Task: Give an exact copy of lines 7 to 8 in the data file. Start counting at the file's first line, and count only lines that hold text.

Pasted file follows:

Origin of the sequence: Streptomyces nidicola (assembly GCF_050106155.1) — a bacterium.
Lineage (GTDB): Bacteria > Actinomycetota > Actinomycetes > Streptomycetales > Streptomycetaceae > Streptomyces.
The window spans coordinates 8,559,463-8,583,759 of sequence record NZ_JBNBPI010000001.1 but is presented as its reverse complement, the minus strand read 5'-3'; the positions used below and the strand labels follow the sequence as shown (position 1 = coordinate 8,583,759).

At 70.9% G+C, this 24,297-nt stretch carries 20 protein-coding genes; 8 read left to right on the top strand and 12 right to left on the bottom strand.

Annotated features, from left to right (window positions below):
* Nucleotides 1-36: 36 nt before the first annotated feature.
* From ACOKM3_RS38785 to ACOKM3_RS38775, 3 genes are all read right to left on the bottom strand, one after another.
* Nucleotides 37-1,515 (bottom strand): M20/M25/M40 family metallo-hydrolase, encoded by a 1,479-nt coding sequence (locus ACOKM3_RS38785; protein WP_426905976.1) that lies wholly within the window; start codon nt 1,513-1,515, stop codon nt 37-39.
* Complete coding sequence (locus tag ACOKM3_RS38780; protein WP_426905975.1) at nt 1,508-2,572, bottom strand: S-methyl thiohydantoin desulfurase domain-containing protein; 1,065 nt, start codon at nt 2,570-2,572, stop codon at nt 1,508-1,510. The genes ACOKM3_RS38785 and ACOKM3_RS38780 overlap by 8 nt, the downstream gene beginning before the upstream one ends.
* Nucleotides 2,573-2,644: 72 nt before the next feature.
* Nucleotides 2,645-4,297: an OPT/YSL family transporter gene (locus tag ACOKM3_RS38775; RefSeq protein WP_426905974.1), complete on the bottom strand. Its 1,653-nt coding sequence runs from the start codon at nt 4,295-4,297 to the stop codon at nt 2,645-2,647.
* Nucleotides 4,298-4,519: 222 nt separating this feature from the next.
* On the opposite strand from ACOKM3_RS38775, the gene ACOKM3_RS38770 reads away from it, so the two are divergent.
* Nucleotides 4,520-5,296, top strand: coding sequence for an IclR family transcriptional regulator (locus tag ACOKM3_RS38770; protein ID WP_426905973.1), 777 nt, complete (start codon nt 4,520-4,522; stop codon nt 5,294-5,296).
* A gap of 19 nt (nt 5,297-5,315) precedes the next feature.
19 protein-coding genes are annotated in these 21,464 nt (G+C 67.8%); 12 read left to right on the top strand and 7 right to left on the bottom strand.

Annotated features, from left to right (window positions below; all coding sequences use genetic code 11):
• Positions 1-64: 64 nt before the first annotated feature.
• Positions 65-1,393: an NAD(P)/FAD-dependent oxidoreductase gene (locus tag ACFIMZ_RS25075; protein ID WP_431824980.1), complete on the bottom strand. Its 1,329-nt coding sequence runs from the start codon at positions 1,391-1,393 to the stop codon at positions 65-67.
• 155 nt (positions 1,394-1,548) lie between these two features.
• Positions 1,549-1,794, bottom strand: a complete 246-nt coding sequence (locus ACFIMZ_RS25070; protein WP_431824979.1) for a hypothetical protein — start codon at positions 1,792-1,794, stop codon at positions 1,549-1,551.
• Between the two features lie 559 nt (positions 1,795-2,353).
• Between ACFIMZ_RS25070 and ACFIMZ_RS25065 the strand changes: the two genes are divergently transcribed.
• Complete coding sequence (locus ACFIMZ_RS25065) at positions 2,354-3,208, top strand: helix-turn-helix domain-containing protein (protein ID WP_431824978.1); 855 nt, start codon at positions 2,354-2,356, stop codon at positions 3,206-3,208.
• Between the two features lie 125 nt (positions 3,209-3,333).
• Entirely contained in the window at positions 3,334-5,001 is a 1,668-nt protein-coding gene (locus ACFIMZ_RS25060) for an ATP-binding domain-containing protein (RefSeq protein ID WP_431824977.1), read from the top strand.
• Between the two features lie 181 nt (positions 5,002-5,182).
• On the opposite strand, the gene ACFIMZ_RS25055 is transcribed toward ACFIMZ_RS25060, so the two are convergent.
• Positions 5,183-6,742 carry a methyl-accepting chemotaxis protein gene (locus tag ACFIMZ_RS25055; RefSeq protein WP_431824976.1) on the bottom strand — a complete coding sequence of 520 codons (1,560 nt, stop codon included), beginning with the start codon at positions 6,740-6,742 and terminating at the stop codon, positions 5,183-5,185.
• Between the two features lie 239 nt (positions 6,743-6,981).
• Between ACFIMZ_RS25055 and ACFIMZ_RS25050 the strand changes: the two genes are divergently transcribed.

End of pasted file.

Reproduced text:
* From ACOKM3_RS38785 to ACOKM3_RS38775, 3 genes are all read right to left on the bottom strand, one after another.
* Nucleotides 37-1,515 (bottom strand): M20/M25/M40 family metallo-hydrolase, encoded by a 1,479-nt coding sequence (locus ACOKM3_RS38785; protein WP_426905976.1) that lies wholly within the window; start codon nt 1,513-1,515, stop codon nt 37-39.